David Cameron has apologised to families of people who suffered "truly dreadful" care in the Mid Staffordshire Hospitals scandal.
Announcing a radical overhaul of hospital inspections, the Prime Minister admitted the health service had failed and said too many doctors had "kept their heads down".
Cameron was addressing MPs after a damning report by Robert Francis QC into the deaths of between 400 and 1,200 people as a result of poor care between 2005 and 2009.
With families of people who died at Mid Staffs watching from the public gallery, he spoke of his "great affection" for the NHS, praising doctors and other staff.
But he added: "We do them a huge disservice if we fail to speak out when things go wrong."
What had happened was "not just wrong, it was truly wrong," he said.
In a sombre address invoking his appearances after the Bloody Sunday and Hillsborough reports, Cameron apologised for the way the system had allowed "horrific abuse to go unchecked and unchallenged" for so long.
He said: "On behalf of the government, and indeed of the country, I am truly sorry."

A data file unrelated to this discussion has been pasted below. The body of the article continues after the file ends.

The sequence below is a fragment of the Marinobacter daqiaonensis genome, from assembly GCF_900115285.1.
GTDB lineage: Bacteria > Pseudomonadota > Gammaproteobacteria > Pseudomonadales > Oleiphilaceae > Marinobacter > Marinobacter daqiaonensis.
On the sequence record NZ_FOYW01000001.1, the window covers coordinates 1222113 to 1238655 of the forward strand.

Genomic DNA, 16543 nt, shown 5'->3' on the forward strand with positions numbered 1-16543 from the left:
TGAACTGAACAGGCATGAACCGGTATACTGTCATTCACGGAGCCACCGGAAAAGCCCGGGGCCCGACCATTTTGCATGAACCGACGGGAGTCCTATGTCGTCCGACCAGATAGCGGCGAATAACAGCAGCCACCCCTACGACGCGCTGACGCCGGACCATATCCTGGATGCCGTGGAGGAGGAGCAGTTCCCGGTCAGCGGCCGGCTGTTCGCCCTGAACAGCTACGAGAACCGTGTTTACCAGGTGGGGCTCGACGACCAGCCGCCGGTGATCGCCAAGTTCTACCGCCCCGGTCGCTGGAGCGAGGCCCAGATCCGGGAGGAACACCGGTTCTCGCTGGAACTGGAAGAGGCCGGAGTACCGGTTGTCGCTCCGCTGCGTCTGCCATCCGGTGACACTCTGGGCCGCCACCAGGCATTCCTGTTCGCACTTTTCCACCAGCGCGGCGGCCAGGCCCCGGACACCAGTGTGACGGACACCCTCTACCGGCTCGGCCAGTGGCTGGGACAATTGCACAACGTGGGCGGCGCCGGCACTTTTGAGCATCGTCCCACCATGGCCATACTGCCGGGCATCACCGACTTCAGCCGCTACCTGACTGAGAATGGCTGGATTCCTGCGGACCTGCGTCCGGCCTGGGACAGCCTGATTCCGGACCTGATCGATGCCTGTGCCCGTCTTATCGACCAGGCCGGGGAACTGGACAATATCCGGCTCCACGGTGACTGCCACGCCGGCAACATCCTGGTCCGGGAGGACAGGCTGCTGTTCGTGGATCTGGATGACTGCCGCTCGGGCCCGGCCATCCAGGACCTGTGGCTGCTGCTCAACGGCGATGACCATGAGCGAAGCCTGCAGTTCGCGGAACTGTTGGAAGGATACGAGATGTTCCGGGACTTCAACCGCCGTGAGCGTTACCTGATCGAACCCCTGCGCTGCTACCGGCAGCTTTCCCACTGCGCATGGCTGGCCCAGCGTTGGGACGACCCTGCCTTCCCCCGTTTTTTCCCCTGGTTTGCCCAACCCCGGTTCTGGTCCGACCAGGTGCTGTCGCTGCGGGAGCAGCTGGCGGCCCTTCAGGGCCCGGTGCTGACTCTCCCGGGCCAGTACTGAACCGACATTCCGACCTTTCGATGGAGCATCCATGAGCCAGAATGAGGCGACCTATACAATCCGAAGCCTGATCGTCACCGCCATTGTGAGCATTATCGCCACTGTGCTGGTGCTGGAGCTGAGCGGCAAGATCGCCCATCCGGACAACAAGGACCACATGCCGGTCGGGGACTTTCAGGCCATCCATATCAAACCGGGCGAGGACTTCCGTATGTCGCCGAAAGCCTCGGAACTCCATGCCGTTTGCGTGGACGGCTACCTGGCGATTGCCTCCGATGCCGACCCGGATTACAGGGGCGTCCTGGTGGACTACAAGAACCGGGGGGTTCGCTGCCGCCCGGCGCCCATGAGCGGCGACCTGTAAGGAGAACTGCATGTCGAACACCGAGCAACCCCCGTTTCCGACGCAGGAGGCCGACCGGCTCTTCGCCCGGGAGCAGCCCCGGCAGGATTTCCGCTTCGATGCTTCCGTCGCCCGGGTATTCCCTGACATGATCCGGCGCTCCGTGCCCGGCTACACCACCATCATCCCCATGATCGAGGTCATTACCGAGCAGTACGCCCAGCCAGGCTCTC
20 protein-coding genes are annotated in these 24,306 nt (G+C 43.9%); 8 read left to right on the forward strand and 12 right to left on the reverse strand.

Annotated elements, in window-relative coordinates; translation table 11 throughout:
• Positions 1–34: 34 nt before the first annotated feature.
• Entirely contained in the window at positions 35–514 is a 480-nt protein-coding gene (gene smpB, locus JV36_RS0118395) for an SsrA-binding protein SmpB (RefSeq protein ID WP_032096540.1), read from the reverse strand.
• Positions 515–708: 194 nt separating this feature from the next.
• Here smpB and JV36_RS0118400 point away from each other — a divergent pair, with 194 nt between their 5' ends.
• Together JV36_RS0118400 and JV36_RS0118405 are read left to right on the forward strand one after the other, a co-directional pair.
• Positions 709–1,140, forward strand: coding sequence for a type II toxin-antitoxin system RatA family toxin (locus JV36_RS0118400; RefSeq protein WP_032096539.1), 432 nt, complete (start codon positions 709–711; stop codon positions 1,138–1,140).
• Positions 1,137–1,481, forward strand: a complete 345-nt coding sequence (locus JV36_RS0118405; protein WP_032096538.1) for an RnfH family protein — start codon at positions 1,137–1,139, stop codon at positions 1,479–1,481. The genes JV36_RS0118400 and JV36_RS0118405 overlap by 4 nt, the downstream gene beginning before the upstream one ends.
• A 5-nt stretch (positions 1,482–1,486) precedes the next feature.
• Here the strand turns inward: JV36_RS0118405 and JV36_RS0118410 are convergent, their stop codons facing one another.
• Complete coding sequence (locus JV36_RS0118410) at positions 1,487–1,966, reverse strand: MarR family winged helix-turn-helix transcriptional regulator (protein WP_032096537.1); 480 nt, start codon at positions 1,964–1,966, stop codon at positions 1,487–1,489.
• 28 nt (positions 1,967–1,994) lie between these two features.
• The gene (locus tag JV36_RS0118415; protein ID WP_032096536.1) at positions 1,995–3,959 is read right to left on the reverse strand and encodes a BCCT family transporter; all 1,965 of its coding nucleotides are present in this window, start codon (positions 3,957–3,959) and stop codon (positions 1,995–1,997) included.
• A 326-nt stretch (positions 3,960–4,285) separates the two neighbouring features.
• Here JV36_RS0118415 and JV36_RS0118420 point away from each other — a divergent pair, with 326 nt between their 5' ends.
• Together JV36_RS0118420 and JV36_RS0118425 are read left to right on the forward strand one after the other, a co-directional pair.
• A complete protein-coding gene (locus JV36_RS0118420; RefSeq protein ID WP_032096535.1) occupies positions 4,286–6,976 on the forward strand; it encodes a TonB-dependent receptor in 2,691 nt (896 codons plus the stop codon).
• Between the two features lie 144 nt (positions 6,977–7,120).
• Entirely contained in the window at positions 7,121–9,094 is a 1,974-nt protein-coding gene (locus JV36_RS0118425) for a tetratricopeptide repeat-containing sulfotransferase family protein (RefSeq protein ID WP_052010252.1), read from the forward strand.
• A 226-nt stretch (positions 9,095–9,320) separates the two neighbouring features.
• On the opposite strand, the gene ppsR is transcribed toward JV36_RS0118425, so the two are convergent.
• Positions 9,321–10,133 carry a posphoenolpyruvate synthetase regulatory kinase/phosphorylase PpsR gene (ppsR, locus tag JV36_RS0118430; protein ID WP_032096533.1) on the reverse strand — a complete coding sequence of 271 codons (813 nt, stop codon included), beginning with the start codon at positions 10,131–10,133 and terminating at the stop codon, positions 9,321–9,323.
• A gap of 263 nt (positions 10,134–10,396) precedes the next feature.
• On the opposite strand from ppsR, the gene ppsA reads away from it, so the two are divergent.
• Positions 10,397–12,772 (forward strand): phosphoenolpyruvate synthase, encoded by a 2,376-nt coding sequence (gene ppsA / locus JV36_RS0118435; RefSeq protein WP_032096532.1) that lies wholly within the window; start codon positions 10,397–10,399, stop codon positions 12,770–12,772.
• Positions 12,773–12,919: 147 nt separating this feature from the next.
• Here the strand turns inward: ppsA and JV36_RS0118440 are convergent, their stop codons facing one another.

There had been a focus on "finances and figures" and "narrow, top-down targets", he told MPs, as well as "a culture of only explaining the positives".
Cameron echoed the report's view that the Royal College of Nursing had been "ineffective", and admitted the Department of Health had been "too remote."
Announcing reforms to the way hospitals are inspected, the Prime Minister said local NHS boards would be suspended for a lapse in care as well as financial mismanagement.
Patients and staff will be asked for feedback, with "immediate action" if it is negative, while nurses' pay could be performance-related in the future.
The Prime Minister confirmed that a new post of Chief Inspector of Hospitals is being created from the autumn, while immediate investigations will be launched into the hospitals with the worst death rates.
Improvements to whistle-blowing and complaints-handling procedures have also been pledged.
Coming straight after a lively Prime Minister's Questions, it was a non-partisan exchange with the opposition benches.
Labour leader Ed Miliband said the scandal was not typical of our NHS, saying most staff were "as horrified as all of us" by what happened.